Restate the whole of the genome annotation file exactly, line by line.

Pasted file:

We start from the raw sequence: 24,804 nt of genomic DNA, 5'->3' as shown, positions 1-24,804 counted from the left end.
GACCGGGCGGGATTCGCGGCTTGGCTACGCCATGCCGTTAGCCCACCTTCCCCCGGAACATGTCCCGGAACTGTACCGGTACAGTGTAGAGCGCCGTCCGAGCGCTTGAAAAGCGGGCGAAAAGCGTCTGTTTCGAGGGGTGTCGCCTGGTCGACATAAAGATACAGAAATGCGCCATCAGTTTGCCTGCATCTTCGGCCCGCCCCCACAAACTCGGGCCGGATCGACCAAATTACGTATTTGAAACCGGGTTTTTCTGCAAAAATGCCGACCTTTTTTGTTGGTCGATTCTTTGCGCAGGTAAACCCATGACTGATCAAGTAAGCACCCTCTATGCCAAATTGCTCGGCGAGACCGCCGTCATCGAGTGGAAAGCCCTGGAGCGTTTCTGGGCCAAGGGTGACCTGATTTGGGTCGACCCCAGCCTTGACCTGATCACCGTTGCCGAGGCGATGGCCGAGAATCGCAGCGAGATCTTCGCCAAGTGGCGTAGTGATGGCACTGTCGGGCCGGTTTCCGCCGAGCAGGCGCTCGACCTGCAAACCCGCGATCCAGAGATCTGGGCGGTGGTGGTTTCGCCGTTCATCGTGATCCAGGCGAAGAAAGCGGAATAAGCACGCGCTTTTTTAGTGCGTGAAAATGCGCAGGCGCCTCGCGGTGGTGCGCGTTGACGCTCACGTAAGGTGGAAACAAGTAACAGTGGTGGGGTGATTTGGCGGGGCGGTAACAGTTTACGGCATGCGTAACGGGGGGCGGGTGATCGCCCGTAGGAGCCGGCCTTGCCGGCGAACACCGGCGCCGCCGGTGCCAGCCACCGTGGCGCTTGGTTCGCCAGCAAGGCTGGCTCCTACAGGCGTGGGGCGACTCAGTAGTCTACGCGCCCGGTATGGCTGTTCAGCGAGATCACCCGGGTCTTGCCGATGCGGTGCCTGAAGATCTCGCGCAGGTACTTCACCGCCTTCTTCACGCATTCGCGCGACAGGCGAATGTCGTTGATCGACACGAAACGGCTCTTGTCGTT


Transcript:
We start from the raw sequence: 24,804 nt of genomic DNA, 5'->3' as shown, positions 1-24,804 counted from the left end.
GACCGGGCGGGATTCGCGGCTTGGCTACGCCATGCCGTTAGCCCACCTTCCCCCGGAACATGTCCCGGAACTGTACCGGTACAGTGTAGAGCGCCGTCCGAGCGCTTGAAAAGCGGGCGAAAAGCGTCTGTTTCGAGGGGTGTCGCCTGGTCGACATAAAGATACAGAAATGCGCCATCAGTTTGCCTGCATCTTCGGCCCGCCCCCACAAACTCGGGCCGGATCGACCAAATTACGTATTTGAAACCGGGTTTTTCTGCAAAAATGCCGACCTTTTTTGTTGGTCGATTCTTTGCGCAGGTAAACCCATGACTGATCAAGTAAGCACCCTCTATGCCAAATTGCTCGGCGAGACCGCCGTCATCGAGTGGAAAGCCCTGGAGCGTTTCTGGGCCAAGGGTGACCTGATTTGGGTCGACCCCAGCCTTGACCTGATCACCGTTGCCGAGGCGATGGCCGAGAATCGCAGCGAGATCTTCGCCAAGTGGCGTAGTGATGGCACTGTCGGGCCGGTTTCCGCCGAGCAGGCGCTCGACCTGCAAACCCGCGATCCAGAGATCTGGGCGGTGGTGGTTTCGCCGTTCATCGTGATCCAGGCGAAGAAAGCGGAATAAGCACGCGCTTTTTTAGTGCGTGAAAATGCGCAGGCGCCTCGCGGTGGTGCGCGTTGACGCTCACGTAAGGTGGAAACAAGTAACAGTGGTGGGGTGATTTGGCGGGGCGGTAACAGTTTACGGCATGCGTAACGGGGGGCGGGTGATCGCCCGTAGGAGCCGGCCTTGCCGGCGAACACCGGCGCCGCCGGTGCCAGCCACCGTGGCGCTTGGTTCGCCAGCAAGGCTGGCTCCTACAGGCGTGGGGCGACTCAGTAGTCTACGCGCCCGGTATGGCTGTTCAGCGAGATCACCCGGGTCTTGCCGATGCGGTGCCTGAAGATCTCGCGCAGGTACTTCACCGCCTTCTTCACGCATTCGCGCGACAGGCGAATGTCGTTGATCGACACGAAACGGCTCTTGTCGTT